Sheldon is rescued by the police, who have returned to investigate the disappearance of the state trooper. He rescues much of Misery’s Return, and it is immediately a best seller. Despite this success and much physical recovery, however, Sheldon cannot seem to shake almost constant terrifying nightmares and a sense that he somehow lost his manhood during the terrible humiliations of his captivity. He is drinking heavily and believes that he will never write again. Then, as he limps down a New York street, he sees a little boy leading what at first appears to be a cat, but on closer examination is obviously a skunk. Struck by this image, he returns to his apartment, and an idea begins to coalesce. He begins, once more, to write.
The growing terror and suspense of Misery make it one of King’s most effective page-turners, but it is also an interesting discussion of mental illness, the vicissitudes of the novelist’s creative process, and the way in which personality and dignity can break down under tremendous stress and threats. Wilkes is frightening but also fascinating in her manic depression and paranoia, and she exhibits a bewildering variety of moods, amounting almost to multiple personalities. In his initial responses to her, Sheldon mistakenly assumes that he can outsmart her, but he is constantly amazed and beaten by her craftiness. Throughout Misery, King also gives the reader an inside look at some of the pains and pressures a novelist endures by sharing portions of the novel-within-a-novel Sheldon is writing and discussing, through Sheldon, many of the techniques of the novelist’s craft.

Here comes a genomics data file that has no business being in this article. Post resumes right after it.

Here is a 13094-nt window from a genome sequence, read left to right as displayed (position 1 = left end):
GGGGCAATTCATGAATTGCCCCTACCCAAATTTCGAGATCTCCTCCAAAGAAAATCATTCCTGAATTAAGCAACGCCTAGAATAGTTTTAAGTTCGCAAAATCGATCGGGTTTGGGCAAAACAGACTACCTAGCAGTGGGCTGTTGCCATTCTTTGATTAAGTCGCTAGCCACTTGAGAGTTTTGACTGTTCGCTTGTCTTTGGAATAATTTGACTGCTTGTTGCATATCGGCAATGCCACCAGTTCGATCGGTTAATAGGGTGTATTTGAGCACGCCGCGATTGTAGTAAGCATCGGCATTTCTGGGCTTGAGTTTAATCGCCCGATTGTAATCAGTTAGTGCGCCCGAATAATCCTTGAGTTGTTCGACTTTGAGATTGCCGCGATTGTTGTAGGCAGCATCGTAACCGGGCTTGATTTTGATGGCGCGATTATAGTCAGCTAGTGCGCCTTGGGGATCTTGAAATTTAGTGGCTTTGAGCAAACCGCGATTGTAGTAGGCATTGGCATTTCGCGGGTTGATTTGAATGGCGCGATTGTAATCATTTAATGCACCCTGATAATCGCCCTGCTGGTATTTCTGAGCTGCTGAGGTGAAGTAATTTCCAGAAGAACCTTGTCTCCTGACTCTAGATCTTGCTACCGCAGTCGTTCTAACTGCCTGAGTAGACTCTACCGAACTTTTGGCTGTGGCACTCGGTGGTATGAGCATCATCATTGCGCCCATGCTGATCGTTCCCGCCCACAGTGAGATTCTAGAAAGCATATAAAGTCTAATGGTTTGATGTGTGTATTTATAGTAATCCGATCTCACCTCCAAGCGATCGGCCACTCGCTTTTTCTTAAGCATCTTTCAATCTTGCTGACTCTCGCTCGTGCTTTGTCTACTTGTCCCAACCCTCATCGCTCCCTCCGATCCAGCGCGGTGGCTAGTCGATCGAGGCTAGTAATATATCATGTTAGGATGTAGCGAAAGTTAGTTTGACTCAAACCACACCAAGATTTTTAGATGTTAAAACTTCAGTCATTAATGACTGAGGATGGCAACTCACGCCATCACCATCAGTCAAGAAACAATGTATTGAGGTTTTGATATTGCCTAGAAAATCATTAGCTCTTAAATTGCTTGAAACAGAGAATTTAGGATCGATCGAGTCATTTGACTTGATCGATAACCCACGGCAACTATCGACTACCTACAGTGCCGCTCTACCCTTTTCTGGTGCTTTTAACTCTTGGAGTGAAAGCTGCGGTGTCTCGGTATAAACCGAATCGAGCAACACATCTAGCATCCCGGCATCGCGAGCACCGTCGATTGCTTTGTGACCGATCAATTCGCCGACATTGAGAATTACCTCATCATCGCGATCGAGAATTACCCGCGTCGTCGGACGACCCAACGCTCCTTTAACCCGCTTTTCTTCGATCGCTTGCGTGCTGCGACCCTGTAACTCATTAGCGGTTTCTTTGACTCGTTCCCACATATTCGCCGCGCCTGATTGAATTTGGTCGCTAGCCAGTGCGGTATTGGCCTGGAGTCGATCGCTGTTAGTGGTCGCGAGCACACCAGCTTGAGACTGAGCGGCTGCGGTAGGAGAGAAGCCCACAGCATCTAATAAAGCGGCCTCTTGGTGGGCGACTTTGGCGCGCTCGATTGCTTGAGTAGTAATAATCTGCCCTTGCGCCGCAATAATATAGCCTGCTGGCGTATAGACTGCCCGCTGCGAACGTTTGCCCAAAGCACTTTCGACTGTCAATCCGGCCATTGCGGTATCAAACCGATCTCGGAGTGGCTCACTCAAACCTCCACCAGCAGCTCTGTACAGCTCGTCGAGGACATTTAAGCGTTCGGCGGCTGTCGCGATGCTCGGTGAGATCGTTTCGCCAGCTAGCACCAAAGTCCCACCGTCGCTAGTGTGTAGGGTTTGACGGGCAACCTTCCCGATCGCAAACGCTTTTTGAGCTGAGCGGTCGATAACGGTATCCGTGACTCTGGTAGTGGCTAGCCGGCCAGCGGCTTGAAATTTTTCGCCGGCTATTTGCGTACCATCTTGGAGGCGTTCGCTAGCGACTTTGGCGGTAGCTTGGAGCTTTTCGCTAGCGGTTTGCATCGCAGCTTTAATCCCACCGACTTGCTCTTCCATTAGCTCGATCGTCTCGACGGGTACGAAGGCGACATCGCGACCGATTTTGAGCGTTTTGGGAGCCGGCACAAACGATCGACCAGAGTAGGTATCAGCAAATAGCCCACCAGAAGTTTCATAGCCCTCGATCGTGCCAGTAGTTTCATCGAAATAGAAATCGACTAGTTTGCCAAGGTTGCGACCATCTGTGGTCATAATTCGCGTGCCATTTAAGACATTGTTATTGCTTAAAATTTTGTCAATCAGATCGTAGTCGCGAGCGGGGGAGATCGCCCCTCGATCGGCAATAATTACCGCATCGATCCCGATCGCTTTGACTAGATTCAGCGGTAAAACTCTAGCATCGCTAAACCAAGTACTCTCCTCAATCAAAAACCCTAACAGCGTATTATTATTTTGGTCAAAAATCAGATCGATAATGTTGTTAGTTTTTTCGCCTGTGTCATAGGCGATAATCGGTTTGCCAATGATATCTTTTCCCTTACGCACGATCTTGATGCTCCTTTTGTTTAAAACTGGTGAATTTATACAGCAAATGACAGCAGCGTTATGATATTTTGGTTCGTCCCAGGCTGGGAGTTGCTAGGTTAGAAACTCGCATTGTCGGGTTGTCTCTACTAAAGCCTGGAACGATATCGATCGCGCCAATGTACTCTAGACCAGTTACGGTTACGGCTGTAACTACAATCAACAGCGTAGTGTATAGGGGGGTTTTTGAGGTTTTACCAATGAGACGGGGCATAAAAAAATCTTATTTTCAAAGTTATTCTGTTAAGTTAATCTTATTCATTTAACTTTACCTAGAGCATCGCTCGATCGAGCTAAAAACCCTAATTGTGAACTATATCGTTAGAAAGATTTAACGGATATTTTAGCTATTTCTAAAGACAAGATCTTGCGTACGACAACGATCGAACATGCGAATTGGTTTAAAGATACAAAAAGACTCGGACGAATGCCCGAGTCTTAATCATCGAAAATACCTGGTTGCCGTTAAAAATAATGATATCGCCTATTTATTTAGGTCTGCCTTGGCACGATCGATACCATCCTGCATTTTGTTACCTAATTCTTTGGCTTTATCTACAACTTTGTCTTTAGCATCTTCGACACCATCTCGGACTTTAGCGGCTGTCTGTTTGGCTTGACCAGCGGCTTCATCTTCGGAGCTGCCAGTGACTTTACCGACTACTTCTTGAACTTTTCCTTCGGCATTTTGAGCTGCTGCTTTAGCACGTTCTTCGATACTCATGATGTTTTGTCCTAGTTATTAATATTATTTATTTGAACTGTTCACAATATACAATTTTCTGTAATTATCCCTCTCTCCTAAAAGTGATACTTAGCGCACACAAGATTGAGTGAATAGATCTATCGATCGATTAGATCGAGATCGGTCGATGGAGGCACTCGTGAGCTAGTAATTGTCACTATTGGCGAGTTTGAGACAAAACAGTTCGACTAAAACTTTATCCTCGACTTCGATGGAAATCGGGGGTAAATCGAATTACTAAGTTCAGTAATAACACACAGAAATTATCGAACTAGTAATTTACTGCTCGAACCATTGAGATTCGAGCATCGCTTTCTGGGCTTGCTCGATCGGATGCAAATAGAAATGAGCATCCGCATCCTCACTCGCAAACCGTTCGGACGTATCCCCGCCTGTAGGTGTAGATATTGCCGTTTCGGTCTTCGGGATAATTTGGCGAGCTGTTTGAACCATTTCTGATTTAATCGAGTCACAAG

The most depressing aspect of Misery is the graphically illustrated disintegration of Sheldon’s will and personality under Wilkes’s awful terrorism. His nightmares of captivity merge with the terrible pain of his injuries as he becomes both addicted to and shamefully aware of his dependence on the drugs she brings him. He cajoles, flatters, lies, and totally humbles himself to gain her good will, only to learn later that she has seen through him. He grimly watches himself become accustomed to, then almost comfortable with, his confinement. In the moments before she mutilates his body, he begs incoherently, screaming for mercy, promising her anything she wants if only she will stop, but she is inexorable, and his pleas turn into howls of pain.
In King’s depiction of Sheldon’s deterioration and the almost symbiotic relationship that develops between himself and Wilkes, the reader begins to share Sheldon’s desperate belief that he will never escape and that even if he does survive, he will always be haunted by his humiliation. In the end, Sheldon can only release his pent-up shame in tears as he begins to write again. Though for the reader this is a kind of catharsis, the reader is nevertheless left depressed and is relieved only that Misery has finally ended.